Rabix Composer’s visual tool editor provides form fields to comprehensively describe a tool’s commands and parameters. As you fill out the form fields, Composer dynamically generates and validates CWL code in the text editor. When you finish describing your tool, you can use the Rabix Executor (described below) for local execution of the CWL description. The Executor provides error logging to help you debug errors and iteratively develop your tools. By repeating this process for multiple tools and linking them into a workflow, local testing enables you to debug your application before you scale your analysis on an HPC or cloud environment.  

The Rabix workflow editor
The Rabix Workflow Editor lets users select nodes within the workflow (e.g. a tool or file) to highlight immediate connections, rearrange nodes, auto-align complicated workflows, and use fluid zoom resizing to make workflow details visible at all resolutions. Advanced developers also can seamlessly switch between visual and text editors to develop applications faster – changes made in one type of editor are dynamically reflected in the other.

2. Rabix Executor: run CWL apps locally or at scale on HPC or cloud

The Rabix Executor (v1.0) provides a command line interface (CLI) for executing containerized software based on a CWL description in any Unix-based computational environment. The executor parses CWL descriptions into computational jobs, provides error logging, file organization, and job scheduling optimizations to allow efficient computing on large volumes of data. As the Executor runs in any Unix environment, you can easily deploy and share your locally developed workflows; successful computation on your laptop will translate to other computation environments.

The Rabix Executor has a modular design, so that developers can modify the major components as needed; for example, developers can modify the backend module to implement a queuing protocol of choice, to send analysis jobs to HPC clusters or cloud infrastructure. We have already leveraged this modularity to integrate Rabix Executor with the Global Alliance for Genomic Health (GA4GH) Task Execution Schema (TES) API for data analysis workflows, which aims to provide a standard open-source API for submitting analysis jobs to different backends. By integrating TES with the Rabix Executor, you can configure your local Rabix CLI to send analysis jobs to a remote TES API server instead of your laptop’s computation. The TES API can be easily plugged into most existing computation environments, including clusters and clouds.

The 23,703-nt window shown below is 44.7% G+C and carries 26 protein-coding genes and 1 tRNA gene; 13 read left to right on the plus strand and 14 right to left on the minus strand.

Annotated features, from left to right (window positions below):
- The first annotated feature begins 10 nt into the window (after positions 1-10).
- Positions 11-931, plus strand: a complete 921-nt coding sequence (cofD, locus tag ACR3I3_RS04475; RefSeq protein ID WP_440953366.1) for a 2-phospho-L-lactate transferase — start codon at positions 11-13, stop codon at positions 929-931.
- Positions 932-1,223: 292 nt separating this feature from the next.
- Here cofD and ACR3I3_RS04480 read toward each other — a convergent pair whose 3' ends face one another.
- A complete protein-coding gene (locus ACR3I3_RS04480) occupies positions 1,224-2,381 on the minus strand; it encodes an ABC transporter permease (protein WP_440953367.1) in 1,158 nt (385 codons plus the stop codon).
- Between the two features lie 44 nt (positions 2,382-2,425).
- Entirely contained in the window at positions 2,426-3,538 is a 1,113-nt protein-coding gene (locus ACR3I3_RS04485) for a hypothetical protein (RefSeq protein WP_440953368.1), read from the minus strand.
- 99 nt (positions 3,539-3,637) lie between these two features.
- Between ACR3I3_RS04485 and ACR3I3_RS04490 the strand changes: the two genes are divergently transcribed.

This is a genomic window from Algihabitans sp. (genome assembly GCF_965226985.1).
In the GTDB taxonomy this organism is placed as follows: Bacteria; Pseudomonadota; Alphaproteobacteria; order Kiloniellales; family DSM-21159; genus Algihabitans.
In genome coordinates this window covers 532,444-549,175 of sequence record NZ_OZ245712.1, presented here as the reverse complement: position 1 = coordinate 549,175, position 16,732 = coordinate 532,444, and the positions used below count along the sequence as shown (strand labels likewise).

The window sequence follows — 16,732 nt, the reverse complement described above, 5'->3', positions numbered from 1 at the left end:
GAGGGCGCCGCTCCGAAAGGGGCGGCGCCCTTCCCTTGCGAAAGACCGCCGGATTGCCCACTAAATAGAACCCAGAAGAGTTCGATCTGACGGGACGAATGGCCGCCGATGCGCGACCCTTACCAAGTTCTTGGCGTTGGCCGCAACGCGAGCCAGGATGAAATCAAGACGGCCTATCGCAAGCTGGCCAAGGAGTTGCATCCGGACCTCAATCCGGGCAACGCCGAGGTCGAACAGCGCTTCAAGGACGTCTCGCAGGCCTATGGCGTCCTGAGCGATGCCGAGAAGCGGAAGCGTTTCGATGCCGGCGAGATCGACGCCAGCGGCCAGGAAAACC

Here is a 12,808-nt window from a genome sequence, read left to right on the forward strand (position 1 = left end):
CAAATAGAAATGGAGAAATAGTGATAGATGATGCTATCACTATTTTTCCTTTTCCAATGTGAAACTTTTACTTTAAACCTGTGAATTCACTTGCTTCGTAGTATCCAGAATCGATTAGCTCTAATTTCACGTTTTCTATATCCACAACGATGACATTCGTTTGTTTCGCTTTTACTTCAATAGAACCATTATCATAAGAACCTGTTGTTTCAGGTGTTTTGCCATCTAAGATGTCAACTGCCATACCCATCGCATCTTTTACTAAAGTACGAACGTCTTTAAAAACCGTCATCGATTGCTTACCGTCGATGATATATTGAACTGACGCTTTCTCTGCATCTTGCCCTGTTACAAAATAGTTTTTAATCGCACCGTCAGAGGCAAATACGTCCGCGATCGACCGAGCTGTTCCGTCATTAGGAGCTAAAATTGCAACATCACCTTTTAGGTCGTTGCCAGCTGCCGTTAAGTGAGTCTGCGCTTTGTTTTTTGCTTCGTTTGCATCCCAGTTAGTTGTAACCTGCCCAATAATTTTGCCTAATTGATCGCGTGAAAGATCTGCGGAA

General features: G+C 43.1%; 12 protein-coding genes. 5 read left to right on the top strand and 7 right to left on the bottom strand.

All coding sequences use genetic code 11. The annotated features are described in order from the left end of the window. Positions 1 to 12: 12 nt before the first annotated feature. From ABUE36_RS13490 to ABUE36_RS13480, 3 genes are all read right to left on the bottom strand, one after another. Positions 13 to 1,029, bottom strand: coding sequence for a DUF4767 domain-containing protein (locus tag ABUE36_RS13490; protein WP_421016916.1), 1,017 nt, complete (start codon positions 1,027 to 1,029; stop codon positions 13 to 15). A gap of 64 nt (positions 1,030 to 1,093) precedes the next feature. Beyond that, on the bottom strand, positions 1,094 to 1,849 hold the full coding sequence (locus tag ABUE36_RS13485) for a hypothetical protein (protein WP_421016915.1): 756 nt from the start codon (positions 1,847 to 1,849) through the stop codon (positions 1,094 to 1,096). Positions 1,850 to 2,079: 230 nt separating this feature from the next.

The Rabix Executor
Rabix Executor’s modular design components — frontend, bindings, engine, queue, and backend — each of which is abstracted from the other so that components can be modified by developers as needed. Create a custom UI, or integrate into multiple backends. The Executor employs a workflow execution model that provides specific optimizations for scaling analyses. The model allows you to scatter data over separate executions of the tool to reduce computation time, and provides a “look-ahead” capability which can mark downstream jobs as ready even though not all sub-jobs (leaves) are done from the upstream parent job.

Scaling analysis with Rabix and Seven Bridges

The Rabix Composer allows researchers to easily connect to any of the Seven Bridges research environments—including our commercial NGS analysis Platform, Cancer Genomics Cloud and Cavatica—to edit existing CWL applications locally, or to push new CWL applications to analyze data at scale, including massive public datasets like The Cancer Genome Atlas. The Rabix Executor is the workflow engine for all Seven Bridges environments, making locally developed applications fully portable to the cloud.

Rabix is free to use and open-source under the Apache 2.0 license. Your team can get started right now by downloading Rabix via, including example tools and workflows demonstrating how to use CWL for reproducible and portable analysis.

Seven Bridges is a leader in the development of standards for reproducible bioinformatics analysis. Contact us to discuss how computational reproducibility can help accelerate your path from discovery to approval. 

Many thanks from the Rabix Team to Patrick Grady for preparing the initial draft of this post.